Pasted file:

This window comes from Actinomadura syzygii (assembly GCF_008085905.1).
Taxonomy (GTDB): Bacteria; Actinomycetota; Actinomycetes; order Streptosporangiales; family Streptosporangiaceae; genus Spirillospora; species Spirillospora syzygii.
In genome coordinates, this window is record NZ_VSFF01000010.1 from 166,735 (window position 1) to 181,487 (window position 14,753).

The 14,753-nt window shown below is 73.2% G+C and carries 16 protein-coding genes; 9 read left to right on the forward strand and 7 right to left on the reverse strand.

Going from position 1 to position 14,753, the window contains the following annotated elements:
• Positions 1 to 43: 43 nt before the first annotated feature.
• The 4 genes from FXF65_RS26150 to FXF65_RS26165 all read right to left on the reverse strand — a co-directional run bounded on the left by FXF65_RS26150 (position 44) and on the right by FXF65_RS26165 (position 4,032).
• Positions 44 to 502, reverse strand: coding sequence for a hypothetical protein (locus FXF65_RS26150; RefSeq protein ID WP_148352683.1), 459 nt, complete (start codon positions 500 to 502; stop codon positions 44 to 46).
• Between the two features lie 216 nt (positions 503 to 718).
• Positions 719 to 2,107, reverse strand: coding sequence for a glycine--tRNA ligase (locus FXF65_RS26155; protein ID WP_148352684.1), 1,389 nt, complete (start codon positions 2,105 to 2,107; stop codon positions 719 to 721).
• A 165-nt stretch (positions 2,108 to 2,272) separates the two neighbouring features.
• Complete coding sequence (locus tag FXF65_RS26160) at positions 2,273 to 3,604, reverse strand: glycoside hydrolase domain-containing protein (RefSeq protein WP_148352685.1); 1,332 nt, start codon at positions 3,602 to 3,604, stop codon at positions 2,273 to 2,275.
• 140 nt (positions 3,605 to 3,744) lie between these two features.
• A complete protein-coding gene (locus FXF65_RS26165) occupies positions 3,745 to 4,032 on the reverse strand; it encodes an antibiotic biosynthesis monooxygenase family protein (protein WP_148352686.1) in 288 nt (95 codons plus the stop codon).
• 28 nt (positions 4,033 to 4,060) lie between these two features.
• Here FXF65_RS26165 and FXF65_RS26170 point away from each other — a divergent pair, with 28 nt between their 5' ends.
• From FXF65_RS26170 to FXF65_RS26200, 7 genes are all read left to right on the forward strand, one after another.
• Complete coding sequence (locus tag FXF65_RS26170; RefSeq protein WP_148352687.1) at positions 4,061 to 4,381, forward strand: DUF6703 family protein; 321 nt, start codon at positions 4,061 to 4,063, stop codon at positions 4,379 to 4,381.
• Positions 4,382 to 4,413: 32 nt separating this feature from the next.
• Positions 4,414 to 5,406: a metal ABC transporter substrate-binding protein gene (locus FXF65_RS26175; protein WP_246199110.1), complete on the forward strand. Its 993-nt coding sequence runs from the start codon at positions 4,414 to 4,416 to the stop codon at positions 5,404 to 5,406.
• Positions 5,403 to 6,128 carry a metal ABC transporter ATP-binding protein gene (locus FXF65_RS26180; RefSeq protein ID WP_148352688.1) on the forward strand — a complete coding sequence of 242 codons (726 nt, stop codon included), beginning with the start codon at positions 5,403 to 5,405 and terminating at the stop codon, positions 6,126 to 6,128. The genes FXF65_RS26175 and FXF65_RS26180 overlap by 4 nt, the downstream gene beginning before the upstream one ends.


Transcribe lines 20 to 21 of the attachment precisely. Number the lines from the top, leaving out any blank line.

• Positions 4,414 to 5,406: a metal ABC transporter substrate-binding protein gene (locus FXF65_RS26175; protein WP_246199110.1), complete on the forward strand. Its 993-nt coding sequence runs from the start codon at positions 4,414 to 4,416 to the stop codon at positions 5,404 to 5,406.
• Positions 5,403 to 6,128 carry a metal ABC transporter ATP-binding protein gene (locus FXF65_RS26180; RefSeq protein ID WP_148352688.1) on the forward strand — a complete coding sequence of 242 codons (726 nt, stop codon included), beginning with the start codon at positions 5,403 to 5,405 and terminating at the stop codon, positions 6,126 to 6,128. The genes FXF65_RS26175 and FXF65_RS26180 overlap by 4 nt, the downstream gene beginning before the upstream one ends.